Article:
Every Man in His Humour | Critical Essay by A. Richard Dutton

This literature criticism consists of approximately 21 pages of analysis & critique of Every Man in His Humour.
This section contains 4,796 words
(approx. 16 pages at 300 words per page)
Buy the Critical Essay by Lawrence L. Levin

Critical Essay by A. Richard Dutton

SOURCE: Dutton, A. Richard. “The Significance of Jonson's Revision of ‘Every Man in His Humour.’” Modern Language Review 69, no. 2 (April 1974): 241-49.

In the following essay, Dutton contends that the 1616 revision of Every Man in His Humour provides a valuable opportunity to study Jonson's maturation as a dramatist.

A number of major changes marked the development of Jonson's career as a dramatist, but none is more striking than the difference of tone and approach between Volpone (1605) and Epicoene (1609). Professor Harry Levin neatly summed up what has come to be the general attitude to this change in saying: ‘As [Jonson's] powers of realistic depiction came into full play, he gradually relinquished his loudly proclaimed moral purposes.’1 This interesting assertion—based upon a fanciful analogy between the supposed ‘metempsychology’ of...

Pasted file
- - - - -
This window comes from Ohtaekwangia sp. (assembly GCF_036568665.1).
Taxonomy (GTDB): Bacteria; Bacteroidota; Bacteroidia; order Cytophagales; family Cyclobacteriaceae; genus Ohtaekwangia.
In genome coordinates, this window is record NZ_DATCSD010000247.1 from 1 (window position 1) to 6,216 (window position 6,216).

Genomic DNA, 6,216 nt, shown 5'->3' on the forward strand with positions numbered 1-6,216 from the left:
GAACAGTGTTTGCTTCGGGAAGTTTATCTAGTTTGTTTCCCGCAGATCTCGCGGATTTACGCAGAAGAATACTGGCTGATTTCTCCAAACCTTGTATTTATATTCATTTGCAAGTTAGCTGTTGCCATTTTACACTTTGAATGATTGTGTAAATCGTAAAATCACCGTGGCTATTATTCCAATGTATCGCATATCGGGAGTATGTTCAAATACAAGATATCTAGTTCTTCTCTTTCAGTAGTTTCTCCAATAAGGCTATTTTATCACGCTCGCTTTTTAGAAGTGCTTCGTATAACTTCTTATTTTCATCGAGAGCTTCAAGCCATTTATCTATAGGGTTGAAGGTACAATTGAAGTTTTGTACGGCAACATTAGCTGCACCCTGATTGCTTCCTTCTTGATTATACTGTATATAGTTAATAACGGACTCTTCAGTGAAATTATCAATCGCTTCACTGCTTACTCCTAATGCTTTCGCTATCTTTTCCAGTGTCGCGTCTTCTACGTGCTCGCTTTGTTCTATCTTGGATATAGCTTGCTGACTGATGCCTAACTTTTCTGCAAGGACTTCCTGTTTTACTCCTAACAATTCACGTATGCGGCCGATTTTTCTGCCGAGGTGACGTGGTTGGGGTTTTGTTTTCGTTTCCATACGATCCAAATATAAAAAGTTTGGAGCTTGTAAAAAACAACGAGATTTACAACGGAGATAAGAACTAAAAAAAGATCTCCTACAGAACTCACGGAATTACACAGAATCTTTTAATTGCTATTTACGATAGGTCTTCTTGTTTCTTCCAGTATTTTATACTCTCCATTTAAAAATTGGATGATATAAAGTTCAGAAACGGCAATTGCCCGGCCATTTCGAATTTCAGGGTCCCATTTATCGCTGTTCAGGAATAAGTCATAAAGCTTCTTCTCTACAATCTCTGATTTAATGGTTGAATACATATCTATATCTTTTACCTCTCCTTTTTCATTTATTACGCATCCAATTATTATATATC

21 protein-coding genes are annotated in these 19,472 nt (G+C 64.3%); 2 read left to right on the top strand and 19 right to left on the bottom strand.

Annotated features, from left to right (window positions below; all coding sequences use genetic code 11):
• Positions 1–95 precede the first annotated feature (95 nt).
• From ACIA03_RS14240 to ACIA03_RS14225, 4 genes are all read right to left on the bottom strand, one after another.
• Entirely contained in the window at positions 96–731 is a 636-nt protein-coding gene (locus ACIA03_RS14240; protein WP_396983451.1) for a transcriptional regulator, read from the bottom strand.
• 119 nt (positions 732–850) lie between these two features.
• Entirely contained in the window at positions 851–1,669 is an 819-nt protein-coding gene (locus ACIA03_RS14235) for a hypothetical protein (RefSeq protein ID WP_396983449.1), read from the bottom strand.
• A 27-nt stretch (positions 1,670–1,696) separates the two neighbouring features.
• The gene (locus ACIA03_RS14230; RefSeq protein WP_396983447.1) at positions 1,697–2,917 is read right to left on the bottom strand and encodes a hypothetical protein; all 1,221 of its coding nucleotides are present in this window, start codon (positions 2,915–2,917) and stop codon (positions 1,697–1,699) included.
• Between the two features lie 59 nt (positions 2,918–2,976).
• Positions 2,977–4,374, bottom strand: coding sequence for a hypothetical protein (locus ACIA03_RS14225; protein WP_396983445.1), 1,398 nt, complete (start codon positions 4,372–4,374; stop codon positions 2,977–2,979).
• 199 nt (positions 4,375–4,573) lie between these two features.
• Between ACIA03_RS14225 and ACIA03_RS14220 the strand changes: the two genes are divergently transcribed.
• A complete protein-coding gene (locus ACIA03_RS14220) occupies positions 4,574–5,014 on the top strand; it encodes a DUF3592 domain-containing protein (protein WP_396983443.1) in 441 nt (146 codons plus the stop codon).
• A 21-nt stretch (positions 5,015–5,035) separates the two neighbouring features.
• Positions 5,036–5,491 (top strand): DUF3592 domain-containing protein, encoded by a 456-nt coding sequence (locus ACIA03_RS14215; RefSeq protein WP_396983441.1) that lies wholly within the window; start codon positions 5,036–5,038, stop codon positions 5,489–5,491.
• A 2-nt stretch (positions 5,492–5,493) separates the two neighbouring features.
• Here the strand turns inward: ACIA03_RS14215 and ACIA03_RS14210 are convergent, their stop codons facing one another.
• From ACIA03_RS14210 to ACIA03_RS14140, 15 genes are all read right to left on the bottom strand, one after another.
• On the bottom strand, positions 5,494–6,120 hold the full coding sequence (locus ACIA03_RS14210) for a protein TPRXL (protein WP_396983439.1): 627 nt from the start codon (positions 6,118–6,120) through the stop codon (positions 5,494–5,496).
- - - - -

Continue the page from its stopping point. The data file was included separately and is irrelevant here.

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This section contains 4,796 words
(approx. 16 pages at 300 words per page)
Buy the Critical Essay by Lawrence L. Levin
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